Friday, 27 November 2015

Woodhill, Grange Road

Woodhill, Postcard, undated postcard
Image courtesy of Tauranga City Library
Woodhill in Grange Road, Tauranga is the second house built on his farm for Henry Stainforth Brabant, the first being Maungawhare. Fitzgibbon Louch, an Irish architect and Katikati settler designed the ‘domestic Gothic’ style house and David Lundon built it in 1885. Kauri logs from the Coromandel were milled on the site. The house had an imposing position on a ridge looking across the Waikareao estuary to what was then the small town of Tauranga. The whole building is cladded with timber weatherboards and has a corrugated iron roof. The original block of land is much reduced and there is just a few metres to the boundary hedge on the east side.

Woodhill from the East, 23 July 2002
Photo by Shirley Arabin, Courtesy of Heritage New Zealand
The house is large with a frontage of over twenty four metres. Originally there stood a three storey tower at the south end with a copper roof but an owner removed the top storey some years ago. The present function of the house is as a venue for funerals and rooms at the north end have been modified to provide a large room for services.  Otherwise much is original like the timber panelled wainscoting in the hall and the door and window joinery. The first front door is on the east wall that is now the back wall of the house. The ceilings are made of panelled kauri. Fire surrounds are original although repairs have been made at times to the brick fireplaces.

Woodhill, view of front, August 2002
Photo by Shirley Arabin, Courtesy of Heritage New Zealand
The elaborate barge boards on each gable are crowned by a finial which is itself braced by a scroll. The Italianate splayed bay window by the original front door is surmounted with embrasures and cappings. The label mould above the windows diverts water away from the windows while the verandah posts and barge boards demonstrate the elaborate styles popular in their day.

There were several owners between the Brabants and Legacy Funerals who have owned the house since the founder Greg Brownless bought it in 1993. During this time the grounds have reduced to half an acre and the driveway brings visitors to the west side that has become the main entrance to the house.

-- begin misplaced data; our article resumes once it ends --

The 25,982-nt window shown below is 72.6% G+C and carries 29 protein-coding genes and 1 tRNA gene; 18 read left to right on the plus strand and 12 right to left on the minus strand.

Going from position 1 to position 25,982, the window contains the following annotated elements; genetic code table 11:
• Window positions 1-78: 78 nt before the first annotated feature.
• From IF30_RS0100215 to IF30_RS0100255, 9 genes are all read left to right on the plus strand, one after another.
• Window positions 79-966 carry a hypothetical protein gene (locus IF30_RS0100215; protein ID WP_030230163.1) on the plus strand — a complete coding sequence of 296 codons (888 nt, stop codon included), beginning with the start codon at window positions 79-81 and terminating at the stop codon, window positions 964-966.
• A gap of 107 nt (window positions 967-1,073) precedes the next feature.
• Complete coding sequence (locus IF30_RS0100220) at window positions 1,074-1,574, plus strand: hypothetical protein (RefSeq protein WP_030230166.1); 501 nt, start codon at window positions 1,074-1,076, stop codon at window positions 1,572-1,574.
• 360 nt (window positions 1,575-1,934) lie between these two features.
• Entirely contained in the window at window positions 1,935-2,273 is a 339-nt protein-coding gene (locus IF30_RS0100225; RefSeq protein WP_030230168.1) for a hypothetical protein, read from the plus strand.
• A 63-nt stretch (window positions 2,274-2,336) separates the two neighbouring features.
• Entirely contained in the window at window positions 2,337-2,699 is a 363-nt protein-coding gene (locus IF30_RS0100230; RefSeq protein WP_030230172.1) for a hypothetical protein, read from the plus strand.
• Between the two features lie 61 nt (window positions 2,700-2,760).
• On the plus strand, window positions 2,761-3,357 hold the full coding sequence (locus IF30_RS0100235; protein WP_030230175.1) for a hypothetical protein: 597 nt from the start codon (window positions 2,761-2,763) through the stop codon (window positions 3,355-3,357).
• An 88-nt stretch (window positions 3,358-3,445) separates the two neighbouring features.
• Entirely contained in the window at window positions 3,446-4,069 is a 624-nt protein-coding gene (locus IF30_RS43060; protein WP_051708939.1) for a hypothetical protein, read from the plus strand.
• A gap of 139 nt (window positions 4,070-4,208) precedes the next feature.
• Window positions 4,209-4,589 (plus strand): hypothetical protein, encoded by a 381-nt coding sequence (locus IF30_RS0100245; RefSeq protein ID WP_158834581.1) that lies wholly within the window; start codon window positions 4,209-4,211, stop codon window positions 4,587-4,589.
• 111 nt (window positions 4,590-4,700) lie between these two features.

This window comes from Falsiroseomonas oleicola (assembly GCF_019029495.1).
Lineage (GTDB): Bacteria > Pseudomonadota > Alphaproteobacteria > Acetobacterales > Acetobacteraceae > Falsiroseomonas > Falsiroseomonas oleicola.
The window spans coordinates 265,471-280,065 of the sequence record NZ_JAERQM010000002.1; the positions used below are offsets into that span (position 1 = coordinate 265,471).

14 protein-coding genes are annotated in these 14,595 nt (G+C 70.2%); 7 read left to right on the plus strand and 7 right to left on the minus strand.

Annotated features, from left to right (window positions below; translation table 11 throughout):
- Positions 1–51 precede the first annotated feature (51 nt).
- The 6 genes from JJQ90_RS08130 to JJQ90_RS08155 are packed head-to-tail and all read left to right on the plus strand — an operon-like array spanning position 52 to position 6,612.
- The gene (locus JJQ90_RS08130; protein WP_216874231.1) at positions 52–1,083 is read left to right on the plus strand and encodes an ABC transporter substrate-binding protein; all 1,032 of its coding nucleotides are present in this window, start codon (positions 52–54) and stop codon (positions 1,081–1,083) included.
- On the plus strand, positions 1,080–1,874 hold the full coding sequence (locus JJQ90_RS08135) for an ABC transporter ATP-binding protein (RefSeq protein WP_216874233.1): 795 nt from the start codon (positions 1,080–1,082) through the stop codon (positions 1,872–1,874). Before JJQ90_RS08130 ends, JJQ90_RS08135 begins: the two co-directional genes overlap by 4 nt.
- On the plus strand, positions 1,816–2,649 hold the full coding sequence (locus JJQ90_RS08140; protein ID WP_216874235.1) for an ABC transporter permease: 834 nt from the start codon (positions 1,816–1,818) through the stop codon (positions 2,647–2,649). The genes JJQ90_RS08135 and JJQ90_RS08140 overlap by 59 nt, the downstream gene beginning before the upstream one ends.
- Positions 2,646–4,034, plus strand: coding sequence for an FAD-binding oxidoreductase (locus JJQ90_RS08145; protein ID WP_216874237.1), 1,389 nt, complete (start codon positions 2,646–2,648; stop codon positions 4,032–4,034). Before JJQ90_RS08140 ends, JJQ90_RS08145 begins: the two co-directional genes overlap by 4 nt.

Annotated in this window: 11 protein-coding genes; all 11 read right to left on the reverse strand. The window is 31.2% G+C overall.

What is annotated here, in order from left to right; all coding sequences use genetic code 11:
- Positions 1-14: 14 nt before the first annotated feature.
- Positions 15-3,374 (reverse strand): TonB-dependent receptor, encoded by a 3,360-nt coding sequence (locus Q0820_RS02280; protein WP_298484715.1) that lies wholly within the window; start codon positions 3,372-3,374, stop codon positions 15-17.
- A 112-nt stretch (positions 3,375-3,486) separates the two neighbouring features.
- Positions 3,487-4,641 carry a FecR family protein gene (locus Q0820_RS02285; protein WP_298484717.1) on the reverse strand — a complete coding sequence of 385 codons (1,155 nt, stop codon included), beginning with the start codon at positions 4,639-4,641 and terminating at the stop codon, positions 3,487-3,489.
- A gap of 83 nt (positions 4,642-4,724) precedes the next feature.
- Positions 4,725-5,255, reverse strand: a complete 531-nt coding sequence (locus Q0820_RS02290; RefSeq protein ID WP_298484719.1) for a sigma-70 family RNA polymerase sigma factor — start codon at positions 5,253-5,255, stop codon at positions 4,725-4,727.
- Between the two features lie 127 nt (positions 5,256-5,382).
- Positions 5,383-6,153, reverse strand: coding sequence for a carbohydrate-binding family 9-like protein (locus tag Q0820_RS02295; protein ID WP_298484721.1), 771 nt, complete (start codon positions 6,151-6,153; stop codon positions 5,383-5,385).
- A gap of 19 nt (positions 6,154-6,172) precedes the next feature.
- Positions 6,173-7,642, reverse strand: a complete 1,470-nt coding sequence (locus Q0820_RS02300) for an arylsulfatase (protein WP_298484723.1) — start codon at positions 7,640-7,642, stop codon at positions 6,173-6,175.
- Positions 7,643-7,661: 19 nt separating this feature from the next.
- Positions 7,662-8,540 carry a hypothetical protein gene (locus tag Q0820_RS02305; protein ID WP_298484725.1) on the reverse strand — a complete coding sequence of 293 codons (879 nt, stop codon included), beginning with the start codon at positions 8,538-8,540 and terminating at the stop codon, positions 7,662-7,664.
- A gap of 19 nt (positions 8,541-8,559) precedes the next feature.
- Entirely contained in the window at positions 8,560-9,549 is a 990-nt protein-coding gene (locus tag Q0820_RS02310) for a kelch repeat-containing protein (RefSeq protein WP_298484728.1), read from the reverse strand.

Friday, 20 November 2015

Commercial Hotel, The Strand

Strand, Tauranga, c.1910
Image courtesy of Justine Neal
Building of the Commercial Hotel began July 1876 on the site previously occupied as a timber yard. The hotel was built for Mr. Joseph Ellis, the first proprietor. On 24 July 1900 the Commercial Hotel was lit up in front with hydron carbon gas, being reported as the first installation of gas in Tauranga. At one stage it seemed to fashionable for policemen to resign from the force and take over as licensees of hotels. 1911 saw Constable Quirk resign to take over the Commercial. In November 1916 the hotel, along with several other buildings on The Strand, was destroyed by fire. A new hotel built on the site opened 2 September 1918.

Friday, 13 November 2015

Sir Bob Owens and the Statue of Tangaroa

Small casting of Tangaroa statue
Tauranga Heritage Collection 1805/85
Many Tauranga residents will have heard the name Sir Robert Owens. As Mayor of Tauranga from 1968 to 1977 and Mayor of Mount Maunganui from 1971 to 1974 he made a significant contribution to the development of our city.

Arthur Honeyfield and Robert Owens with a small casting of Tangaroa. This casting would later be given to the Tauranga District Museum and remains in the Tauranga Heritage Collection.
Image: Private Collection
Sir Owens was a generous person giving to many people and organisations in need. While those gifts will be remembered by individuals, Sir Owens also made a number of public donations. These include the SS Taioma to the Tauranga Historic Village, and the nine-foot Tangaroa statue at the entrance of the Tauranga harbour. At the time of the statue’s unveiling in April 1976 the Bay of Plenty Times wrote:
“Thanks Bob, it was a fine gesture. The people of Tauranga should be grateful for the time, effort and talent you have given in being Mayor of this city. This gift will be appreciated by all who live here and will certainly be remembered by all who visit this city. There can be no question that you have been an outstanding mayor and the donation of this statue is only further proof of your generosity.”